Aspen blanket: ta-da!

First I want to say a brief thank you to everyone across the world who commented on my last post.  I no longer feel so alone and afraid and have been brainstorming about things I can do to make a difference.  Your support and kindness are so much appreciated.

In knitting news, I finally finished my Aspen blanket and I LOVE it!  I started it in January but due to a yarn shortage I had to put it on hold for a while, but I got it back out a couple of weeks ago and thoroughly enjoyed finishing it.


It’s a great size and is nice and stretchy (which also makes it hard to take a good measurement).  I do kind of wish I’d just made up a similar pattern on my own because to me it turned out to be a very simple pattern for $6, but oh well.


I used 24 skeins (2520 yds) of Garnstudio DROPS Andes (super bulky, 65% wool, 35% alpaca) in 0100 Ecru.  The pattern actually calls for 2 strands of bulky weight held together but 2 strands of the super bulky held together was fine.  Actually, even with the recommended needle size (US 50/25 mm) it still looked pretty loose, so I went down 2 needle sizes to US 19 (15 mm) and added 2 pattern repeats to make up for the change, and I like it much better.  I used the long-tail cast-on & Elizabeth Zimmerman’s sewn bind-off to keep things nice and elastic, and I slipped the first stitch of each row purl-wise to make a neater edge.


One thing I really love about my blanket is that there are no knots in the entire thing.  I used the spit-splicing method to join new balls of yarn so that there wouldn’t be messy sections of sewn in ends.  Basically you just cut a couple of inches off of half of the plies (in my case, 1 ply, since the yarn itself was just 2 ply) on both the tail end of the current ball and the beginning of the new one you’re joining.  Then you dampen the ends with spit, wind the plies together, and rub it quickly between your hands or on a sturdy fabric.  It sounds gross (and kind of tastes gross and fuzzy), but there’s something about spit that works better than just plain water.  Essentially you’re felting the ends together (making an undetectable but very strong join), meaning that this method only works with yarn that has a high content of animal fiber.  Because it’s feltable, though, it has to be laid out to dry after washing, which will be fun (I have no idea where I will do that).  It will also be heavy, and it’s heavy already without being wet!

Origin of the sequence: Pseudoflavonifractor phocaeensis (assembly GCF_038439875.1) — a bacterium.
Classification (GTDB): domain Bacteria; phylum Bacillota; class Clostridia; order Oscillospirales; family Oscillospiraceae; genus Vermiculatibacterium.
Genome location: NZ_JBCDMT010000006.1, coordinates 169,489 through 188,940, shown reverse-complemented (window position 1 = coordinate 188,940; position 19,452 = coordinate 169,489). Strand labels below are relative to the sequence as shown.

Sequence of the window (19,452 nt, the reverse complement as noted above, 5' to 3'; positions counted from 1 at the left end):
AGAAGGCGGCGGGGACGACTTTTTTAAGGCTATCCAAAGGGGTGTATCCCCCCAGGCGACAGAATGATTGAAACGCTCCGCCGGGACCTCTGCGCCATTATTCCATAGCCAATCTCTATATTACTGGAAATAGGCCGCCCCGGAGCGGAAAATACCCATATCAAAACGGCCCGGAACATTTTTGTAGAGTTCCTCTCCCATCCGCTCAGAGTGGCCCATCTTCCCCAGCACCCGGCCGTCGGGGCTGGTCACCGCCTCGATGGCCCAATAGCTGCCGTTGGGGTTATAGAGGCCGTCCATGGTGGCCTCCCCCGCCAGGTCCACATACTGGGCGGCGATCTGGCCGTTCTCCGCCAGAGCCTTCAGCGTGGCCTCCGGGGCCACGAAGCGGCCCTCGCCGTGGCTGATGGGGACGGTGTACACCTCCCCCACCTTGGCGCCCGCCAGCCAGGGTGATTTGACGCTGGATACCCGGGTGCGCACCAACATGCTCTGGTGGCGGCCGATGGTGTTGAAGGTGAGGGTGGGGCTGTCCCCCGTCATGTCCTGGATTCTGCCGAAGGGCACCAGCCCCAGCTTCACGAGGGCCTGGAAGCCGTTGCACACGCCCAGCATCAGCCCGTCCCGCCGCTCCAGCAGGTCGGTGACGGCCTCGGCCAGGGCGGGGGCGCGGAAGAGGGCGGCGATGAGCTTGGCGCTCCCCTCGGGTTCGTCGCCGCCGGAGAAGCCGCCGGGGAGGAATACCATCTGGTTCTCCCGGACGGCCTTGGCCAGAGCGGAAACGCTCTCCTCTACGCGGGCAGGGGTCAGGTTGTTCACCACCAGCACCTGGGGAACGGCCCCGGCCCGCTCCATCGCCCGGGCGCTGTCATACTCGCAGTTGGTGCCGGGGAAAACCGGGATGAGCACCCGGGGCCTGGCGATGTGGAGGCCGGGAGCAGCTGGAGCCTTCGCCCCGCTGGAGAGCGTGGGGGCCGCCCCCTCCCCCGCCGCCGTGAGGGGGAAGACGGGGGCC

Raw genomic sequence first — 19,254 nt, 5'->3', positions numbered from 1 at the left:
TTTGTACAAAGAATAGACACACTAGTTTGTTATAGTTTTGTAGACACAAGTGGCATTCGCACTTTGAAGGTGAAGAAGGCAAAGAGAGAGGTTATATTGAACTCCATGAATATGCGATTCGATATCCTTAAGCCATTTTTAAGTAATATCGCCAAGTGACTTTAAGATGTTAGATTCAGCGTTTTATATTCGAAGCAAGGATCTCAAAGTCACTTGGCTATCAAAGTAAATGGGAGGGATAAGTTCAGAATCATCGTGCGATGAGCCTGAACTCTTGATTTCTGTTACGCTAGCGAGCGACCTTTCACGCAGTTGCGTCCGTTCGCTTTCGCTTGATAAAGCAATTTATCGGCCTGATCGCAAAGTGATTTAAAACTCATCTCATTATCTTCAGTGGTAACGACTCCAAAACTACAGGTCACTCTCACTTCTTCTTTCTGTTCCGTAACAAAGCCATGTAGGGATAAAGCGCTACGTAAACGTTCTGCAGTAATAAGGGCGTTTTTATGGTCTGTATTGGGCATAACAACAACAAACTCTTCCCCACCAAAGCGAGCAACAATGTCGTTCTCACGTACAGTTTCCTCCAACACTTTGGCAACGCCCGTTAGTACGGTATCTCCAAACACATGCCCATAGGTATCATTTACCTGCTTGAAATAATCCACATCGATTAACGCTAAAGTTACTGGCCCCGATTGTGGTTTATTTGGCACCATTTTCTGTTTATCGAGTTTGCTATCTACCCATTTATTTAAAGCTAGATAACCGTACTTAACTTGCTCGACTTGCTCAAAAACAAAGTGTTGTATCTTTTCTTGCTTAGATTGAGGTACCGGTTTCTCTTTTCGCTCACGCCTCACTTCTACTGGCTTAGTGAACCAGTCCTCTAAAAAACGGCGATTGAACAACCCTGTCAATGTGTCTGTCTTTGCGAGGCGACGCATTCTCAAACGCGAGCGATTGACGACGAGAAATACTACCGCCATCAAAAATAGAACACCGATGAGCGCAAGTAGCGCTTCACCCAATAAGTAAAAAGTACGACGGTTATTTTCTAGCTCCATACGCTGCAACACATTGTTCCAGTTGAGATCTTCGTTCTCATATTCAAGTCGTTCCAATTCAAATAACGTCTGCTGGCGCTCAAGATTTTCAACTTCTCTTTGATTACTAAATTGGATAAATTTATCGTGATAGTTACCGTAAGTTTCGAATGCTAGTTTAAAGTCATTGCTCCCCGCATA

All in all I’m very happy with this plush, toasty blanket!  I just have to be careful not to leave it lying around when I’m not using it, or the dog will likely lay on it and snag the yarn with her claws.  Maybe felting it in the wash just a little teensy bit might not be a bad idea.

Also, I got a haircut yesterday.  This week has been so terrible (on top of the election, I also immediately got sick afterward, and I was so despondent that I’m not sure the two aren’t unrelated), so I figured I’d pamper myself just a tad.  I love it.


OK, that’s all for today.  Thanks for stopping by everyone, see you soon!


  1. You created a beautiful blanket 🙂


  2. jessicacrafts says:

    Both the blanket and the haircut look awesome!


  3. Wow – huge bravo on your wonderful blanket – it looks magnificent. And great hair too!! 🙂


  4. I gotta say cables are my favorite thing right now. That blanket looks gorgeous! how many skeins of yarn did it take you?


  5. This is beautiful Hannah! It really is a labor of love! And p.s. I’m right there with you re your previous post. Thanks for caring enough. ❤


  6. The blanket is gorgeous!!! Looks so warm and cozy. Congrats on the finish.


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